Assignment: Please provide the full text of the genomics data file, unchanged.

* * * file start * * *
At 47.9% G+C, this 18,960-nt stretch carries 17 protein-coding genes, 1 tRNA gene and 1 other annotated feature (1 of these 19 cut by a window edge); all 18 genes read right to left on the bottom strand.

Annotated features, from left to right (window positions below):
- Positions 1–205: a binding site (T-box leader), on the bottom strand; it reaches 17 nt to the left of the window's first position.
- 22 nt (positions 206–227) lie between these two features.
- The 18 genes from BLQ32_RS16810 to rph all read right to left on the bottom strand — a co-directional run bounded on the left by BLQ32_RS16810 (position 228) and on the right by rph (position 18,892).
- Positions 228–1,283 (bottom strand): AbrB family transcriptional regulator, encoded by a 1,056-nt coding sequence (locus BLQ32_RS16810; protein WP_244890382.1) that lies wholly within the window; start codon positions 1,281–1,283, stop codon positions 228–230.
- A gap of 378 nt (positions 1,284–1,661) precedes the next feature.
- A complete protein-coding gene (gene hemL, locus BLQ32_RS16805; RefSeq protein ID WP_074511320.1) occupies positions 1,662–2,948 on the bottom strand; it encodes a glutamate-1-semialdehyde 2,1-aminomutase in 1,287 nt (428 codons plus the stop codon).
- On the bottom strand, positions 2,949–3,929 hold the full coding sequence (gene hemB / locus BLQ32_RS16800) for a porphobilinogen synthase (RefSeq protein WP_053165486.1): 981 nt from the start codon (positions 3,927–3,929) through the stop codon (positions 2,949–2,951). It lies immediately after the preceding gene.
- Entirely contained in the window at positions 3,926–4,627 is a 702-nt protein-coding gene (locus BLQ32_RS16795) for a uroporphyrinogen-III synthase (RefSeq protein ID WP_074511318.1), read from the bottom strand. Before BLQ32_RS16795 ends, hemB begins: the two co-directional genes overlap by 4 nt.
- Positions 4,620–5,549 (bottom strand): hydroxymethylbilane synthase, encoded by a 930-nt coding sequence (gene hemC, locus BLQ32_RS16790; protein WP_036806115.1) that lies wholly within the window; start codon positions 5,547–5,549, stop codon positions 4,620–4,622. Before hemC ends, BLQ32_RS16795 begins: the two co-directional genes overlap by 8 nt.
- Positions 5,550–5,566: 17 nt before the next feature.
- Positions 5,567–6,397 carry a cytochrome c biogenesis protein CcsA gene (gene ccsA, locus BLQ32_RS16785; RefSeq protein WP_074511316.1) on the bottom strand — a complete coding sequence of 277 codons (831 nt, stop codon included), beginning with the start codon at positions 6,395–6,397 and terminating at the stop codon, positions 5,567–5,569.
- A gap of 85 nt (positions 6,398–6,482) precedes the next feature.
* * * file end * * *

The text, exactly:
At 47.9% G+C, this 18,960-nt stretch carries 17 protein-coding genes, 1 tRNA gene and 1 other annotated feature (1 of these 19 cut by a window edge); all 18 genes read right to left on the bottom strand.

Annotated features, from left to right (window positions below):
- Positions 1–205: a binding site (T-box leader), on the bottom strand; it reaches 17 nt to the left of the window's first position.
- 22 nt (positions 206–227) lie between these two features.
- The 18 genes from BLQ32_RS16810 to rph all read right to left on the bottom strand — a co-directional run bounded on the left by BLQ32_RS16810 (position 228) and on the right by rph (position 18,892).
- Positions 228–1,283 (bottom strand): AbrB family transcriptional regulator, encoded by a 1,056-nt coding sequence (locus BLQ32_RS16810; protein WP_244890382.1) that lies wholly within the window; start codon positions 1,281–1,283, stop codon positions 228–230.
- A gap of 378 nt (positions 1,284–1,661) precedes the next feature.
- A complete protein-coding gene (gene hemL, locus BLQ32_RS16805; RefSeq protein ID WP_074511320.1) occupies positions 1,662–2,948 on the bottom strand; it encodes a glutamate-1-semialdehyde 2,1-aminomutase in 1,287 nt (428 codons plus the stop codon).
- On the bottom strand, positions 2,949–3,929 hold the full coding sequence (gene hemB / locus BLQ32_RS16800) for a porphobilinogen synthase (RefSeq protein WP_053165486.1): 981 nt from the start codon (positions 3,927–3,929) through the stop codon (positions 2,949–2,951). It lies immediately after the preceding gene.
- Entirely contained in the window at positions 3,926–4,627 is a 702-nt protein-coding gene (locus BLQ32_RS16795) for a uroporphyrinogen-III synthase (RefSeq protein ID WP_074511318.1), read from the bottom strand. Before BLQ32_RS16795 ends, hemB begins: the two co-directional genes overlap by 4 nt.
- Positions 4,620–5,549 (bottom strand): hydroxymethylbilane synthase, encoded by a 930-nt coding sequence (gene hemC, locus BLQ32_RS16790; protein WP_036806115.1) that lies wholly within the window; start codon positions 5,547–5,549, stop codon positions 4,620–4,622. Before hemC ends, BLQ32_RS16795 begins: the two co-directional genes overlap by 8 nt.
- Positions 5,550–5,566: 17 nt before the next feature.
- Positions 5,567–6,397 carry a cytochrome c biogenesis protein CcsA gene (gene ccsA, locus BLQ32_RS16785; RefSeq protein WP_074511316.1) on the bottom strand — a complete coding sequence of 277 codons (831 nt, stop codon included), beginning with the start codon at positions 6,395–6,397 and terminating at the stop codon, positions 5,567–5,569.
- A gap of 85 nt (positions 6,398–6,482) precedes the next feature.